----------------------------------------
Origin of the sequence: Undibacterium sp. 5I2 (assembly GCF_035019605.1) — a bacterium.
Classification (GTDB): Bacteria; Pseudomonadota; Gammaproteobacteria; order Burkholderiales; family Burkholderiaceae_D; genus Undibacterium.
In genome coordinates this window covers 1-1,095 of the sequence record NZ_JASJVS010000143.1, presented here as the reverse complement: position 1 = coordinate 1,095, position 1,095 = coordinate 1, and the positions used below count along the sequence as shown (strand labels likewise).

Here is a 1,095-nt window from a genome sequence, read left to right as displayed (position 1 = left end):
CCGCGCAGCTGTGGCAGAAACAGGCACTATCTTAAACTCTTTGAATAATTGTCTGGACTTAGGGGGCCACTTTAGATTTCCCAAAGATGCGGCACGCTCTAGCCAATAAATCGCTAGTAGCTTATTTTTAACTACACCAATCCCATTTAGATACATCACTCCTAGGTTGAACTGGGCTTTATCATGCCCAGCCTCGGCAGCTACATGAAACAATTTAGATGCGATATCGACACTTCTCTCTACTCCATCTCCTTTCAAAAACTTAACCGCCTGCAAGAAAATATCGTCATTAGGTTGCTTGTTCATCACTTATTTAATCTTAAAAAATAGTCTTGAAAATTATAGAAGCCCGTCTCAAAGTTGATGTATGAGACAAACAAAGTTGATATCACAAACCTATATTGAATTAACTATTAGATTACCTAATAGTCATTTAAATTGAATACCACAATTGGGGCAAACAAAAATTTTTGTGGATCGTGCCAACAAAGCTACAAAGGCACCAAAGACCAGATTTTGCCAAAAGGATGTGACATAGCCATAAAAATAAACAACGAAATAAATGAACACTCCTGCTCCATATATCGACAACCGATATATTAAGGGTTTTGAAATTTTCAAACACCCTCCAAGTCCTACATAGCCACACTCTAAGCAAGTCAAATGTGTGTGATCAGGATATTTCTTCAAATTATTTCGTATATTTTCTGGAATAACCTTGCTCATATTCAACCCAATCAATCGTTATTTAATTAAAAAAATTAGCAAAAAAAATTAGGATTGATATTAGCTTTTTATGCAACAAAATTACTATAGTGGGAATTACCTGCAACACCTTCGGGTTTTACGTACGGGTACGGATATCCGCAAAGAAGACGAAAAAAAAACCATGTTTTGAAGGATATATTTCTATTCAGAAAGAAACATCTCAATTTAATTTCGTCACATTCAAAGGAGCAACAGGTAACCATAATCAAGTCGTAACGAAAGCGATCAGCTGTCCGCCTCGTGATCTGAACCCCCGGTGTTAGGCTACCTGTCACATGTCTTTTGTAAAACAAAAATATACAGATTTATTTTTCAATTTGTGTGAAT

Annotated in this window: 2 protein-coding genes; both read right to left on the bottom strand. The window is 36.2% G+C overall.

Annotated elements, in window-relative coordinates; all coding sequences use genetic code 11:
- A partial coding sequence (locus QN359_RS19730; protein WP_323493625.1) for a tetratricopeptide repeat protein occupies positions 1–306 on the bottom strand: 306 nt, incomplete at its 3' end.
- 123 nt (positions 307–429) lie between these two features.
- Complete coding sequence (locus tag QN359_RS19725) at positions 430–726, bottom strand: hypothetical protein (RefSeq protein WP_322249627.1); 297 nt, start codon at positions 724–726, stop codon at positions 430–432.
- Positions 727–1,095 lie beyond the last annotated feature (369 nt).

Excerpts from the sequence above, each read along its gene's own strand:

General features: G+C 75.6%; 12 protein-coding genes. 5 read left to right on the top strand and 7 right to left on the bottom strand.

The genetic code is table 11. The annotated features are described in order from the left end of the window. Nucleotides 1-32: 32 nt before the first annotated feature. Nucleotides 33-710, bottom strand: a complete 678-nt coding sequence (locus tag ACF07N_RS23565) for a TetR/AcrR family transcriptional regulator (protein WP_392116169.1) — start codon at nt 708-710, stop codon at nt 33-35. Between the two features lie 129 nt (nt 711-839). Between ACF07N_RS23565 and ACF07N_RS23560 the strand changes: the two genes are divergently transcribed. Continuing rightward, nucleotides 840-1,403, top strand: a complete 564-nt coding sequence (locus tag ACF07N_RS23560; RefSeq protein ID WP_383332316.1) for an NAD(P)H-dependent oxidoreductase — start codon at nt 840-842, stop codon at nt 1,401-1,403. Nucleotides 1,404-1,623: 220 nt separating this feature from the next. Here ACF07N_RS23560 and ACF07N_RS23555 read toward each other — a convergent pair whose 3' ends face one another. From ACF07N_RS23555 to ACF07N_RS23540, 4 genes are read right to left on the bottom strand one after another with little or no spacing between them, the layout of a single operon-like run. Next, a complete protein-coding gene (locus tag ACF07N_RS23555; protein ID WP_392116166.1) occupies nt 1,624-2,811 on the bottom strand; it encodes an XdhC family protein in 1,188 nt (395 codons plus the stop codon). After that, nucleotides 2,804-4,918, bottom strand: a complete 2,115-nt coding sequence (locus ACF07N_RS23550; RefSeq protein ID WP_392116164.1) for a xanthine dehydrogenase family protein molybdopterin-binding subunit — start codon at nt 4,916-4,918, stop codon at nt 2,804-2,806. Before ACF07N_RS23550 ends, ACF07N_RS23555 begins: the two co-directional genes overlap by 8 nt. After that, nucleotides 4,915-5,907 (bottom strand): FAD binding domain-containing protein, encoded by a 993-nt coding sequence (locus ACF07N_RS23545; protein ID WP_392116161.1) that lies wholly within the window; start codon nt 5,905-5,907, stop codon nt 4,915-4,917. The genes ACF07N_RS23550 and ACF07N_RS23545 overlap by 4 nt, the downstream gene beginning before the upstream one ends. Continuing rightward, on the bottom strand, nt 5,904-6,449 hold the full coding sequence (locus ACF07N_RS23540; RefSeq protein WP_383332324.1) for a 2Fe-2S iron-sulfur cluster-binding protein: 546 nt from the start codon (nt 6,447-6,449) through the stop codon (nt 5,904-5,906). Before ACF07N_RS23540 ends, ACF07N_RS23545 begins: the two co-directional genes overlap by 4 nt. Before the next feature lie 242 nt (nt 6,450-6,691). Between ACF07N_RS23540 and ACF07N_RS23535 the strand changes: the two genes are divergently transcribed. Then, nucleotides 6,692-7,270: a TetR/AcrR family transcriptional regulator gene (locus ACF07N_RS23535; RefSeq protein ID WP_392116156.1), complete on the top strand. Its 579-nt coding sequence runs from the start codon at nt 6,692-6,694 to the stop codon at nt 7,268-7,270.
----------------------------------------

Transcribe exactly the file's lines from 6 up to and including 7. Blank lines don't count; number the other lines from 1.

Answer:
Annotated in this window: 2 protein-coding genes; both read right to left on the bottom strand. The window is 36.2% G+C overall.

Annotated elements, in window-relative coordinates; all coding sequences use genetic code 11: